Military Review English Edition March-April 2016 - Page 61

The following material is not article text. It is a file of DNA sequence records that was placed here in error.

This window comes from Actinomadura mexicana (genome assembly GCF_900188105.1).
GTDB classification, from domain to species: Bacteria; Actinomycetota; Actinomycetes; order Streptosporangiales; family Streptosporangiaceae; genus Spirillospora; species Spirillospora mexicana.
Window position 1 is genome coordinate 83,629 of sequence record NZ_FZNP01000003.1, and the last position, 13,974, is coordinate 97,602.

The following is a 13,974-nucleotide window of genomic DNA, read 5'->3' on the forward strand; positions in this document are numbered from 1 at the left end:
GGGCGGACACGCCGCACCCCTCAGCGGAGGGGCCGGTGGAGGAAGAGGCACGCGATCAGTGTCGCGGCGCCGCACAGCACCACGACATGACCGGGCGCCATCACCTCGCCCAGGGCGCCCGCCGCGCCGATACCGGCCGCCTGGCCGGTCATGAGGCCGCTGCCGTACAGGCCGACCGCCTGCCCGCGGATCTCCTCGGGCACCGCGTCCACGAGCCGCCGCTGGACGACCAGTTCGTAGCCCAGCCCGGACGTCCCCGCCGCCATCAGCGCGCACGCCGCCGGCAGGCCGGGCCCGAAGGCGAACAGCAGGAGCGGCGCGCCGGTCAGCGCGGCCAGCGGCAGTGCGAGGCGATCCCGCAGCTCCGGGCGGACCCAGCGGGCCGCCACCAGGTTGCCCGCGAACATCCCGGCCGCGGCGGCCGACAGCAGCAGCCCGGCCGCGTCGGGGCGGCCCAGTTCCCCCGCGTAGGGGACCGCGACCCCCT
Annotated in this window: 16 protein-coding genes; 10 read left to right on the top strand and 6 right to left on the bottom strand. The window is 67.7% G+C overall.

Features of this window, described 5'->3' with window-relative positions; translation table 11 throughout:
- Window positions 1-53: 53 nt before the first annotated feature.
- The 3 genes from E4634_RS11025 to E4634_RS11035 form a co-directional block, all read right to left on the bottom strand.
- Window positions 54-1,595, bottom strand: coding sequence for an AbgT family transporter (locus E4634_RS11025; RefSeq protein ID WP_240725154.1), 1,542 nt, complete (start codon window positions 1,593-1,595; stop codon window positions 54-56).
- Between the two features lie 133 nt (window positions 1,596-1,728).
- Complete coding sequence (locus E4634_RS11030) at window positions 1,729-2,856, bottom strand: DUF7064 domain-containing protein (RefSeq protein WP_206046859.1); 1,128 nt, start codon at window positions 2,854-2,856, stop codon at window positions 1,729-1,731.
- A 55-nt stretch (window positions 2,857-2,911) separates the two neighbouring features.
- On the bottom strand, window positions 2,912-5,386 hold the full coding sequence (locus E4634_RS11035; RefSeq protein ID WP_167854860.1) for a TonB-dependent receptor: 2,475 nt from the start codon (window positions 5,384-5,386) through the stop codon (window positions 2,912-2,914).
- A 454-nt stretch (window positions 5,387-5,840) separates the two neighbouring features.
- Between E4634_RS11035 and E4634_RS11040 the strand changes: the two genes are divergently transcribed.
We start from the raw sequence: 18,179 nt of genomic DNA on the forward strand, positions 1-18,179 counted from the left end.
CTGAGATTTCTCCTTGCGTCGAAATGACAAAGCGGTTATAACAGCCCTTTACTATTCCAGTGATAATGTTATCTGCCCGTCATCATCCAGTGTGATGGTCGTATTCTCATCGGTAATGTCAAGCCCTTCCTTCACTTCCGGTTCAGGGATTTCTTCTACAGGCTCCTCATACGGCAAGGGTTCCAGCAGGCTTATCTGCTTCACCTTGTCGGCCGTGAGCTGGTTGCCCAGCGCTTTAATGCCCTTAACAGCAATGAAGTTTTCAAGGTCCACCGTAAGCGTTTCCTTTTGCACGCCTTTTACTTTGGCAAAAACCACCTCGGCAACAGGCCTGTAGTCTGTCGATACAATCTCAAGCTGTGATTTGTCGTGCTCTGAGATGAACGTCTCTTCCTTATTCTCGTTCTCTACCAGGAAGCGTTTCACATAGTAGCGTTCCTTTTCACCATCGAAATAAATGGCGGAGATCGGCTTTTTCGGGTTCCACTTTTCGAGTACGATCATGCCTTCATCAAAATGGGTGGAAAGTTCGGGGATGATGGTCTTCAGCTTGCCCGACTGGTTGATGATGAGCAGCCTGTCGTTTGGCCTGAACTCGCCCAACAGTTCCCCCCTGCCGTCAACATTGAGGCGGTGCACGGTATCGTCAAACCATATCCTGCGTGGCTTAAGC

INSIGHT specifically responsible for everything his or her command does and fails to do. Therefore, an officer should deconflict impossible orders by following those orders which best serve the common good. However, an officer cannot choose which orders to follow while still reporting that all orders have been followed. As agents of the public trust, some of whom have been vested with the authority to make life or death decisions, I do not believe that officers should be a force unto themselves. Military officers are drawn from and serve the American people, and they are ultimately responsible to the people’s representatives. Those representatives make decisions based on the view from the top of the chain of command, a view that is sometimes supplemented by input from the middle and bottom of the chain of command. Some officers may view falsely reporting compliance as protecting themselves or their units from micromanagement, but each individual deviation slowly changes that officer from a public servant—accountable to the American people—into a petty tyrant, accountable only to him or herself. Policing Our Own I believe that Wong and Gerras would attribute my action to ethical fading.5 I did not care about filling out my forms accurately because the only thing that mattered was meeting the appropriate deadline and continuing with my day. Lying to Ourselves outlines how ethical fading changes a signature block from the sworn statement of a public servant to the preferred tool of a well-seasoned bureaucrat. It also offers three steps for how to repair and preempt ethical fading: “Acknowledge the problem. Exercise restraint. Lead truthfully.”6 The medical staff screening my paperwork at LDAC did exactly that. When I reported to the medical station, I was pulled aside and handed a folder. Among other things, this folder had the medical history I submitted to the DODMERB and the medical history I had submitted to LDAC. The conditions I had reported in 2009 but failed to report four years later were highlighted, and I was instructed to correct the history I submitted in 2013. For each highlighted entry, I verified that what I had reported in 2009 was true and updated the information as necessary. By pointing out my mistake and giving me the opportunity to correct it, the medical staff at LDAC gave me a gentle nudge in the right direction. I believe this nudge represented an effective and reasonable first step for implementing the recommendations of Wong and Gerras. Calling out obvious dishonesty and then correcting it shows that integrity always matters. Acknowledging that a systemic integrity problem can be fixed by focusing on the truth instead of staging a witch hunt to punish dishonesty reflects that all Army officers are responsible for this problem, reaffirms each officer’s commitment to the Army Values, and regenerates the military profession one officer at a time. 1st Lt. Robert P. Callahan Jr., U.S. Army, is assigned to Fort Rucker, Alabama. He holds an AB, magna cum laude, from Cornell University. Notes 1. Leonard Wong and Stephen Gerras, Lying to Ourselves: Dishonesty in the Army Profession (Monograph, Strategic Studies Institute, 2015). 2. Enlisted and Officer Candidate School applicants are examined at a MEPS. The DODMERB evaluates the medical fitness of all Reserve Officer Training Corps and service academy applicants. Class 1 flight physicals are required for flight school applicants. 3. Department of Defense Form 1, Officer’s Commission, January 2000. 4. Robert E. Atkinson Jr., The Limits of Military Officers’ Duty to Obey Civilian Orders: A Neo-Classical Perspective (Monograph, Strategic Studies Institute, 2015). Atkinson explores the MILITARY REVIEW  March-April 2016 relationship between military officers and their civilian superiors. However, he points out that the relationship between the civilian statesman and military officer is paralleled in the relationship between military superiors and subordinates. 5. Ann E. Tenbrunsel and David M. Messick, “Ethical Fading: The Role of Self-Deception in Unethical Behavior” Social Justice Research 17 (2004): 224, accessed 19 September 2015, doi:10.1023/ B:SORE.0000027411.35832.53. Wong and Gerras use the definition of ethical fading offered by Tenbrunsel and Messick: “the process by which the moral colors of an ethical decision fade into bleached hues that are void of moral implications.” 6. Wong and Gerras, Lying to Ourselves, 28–33. 59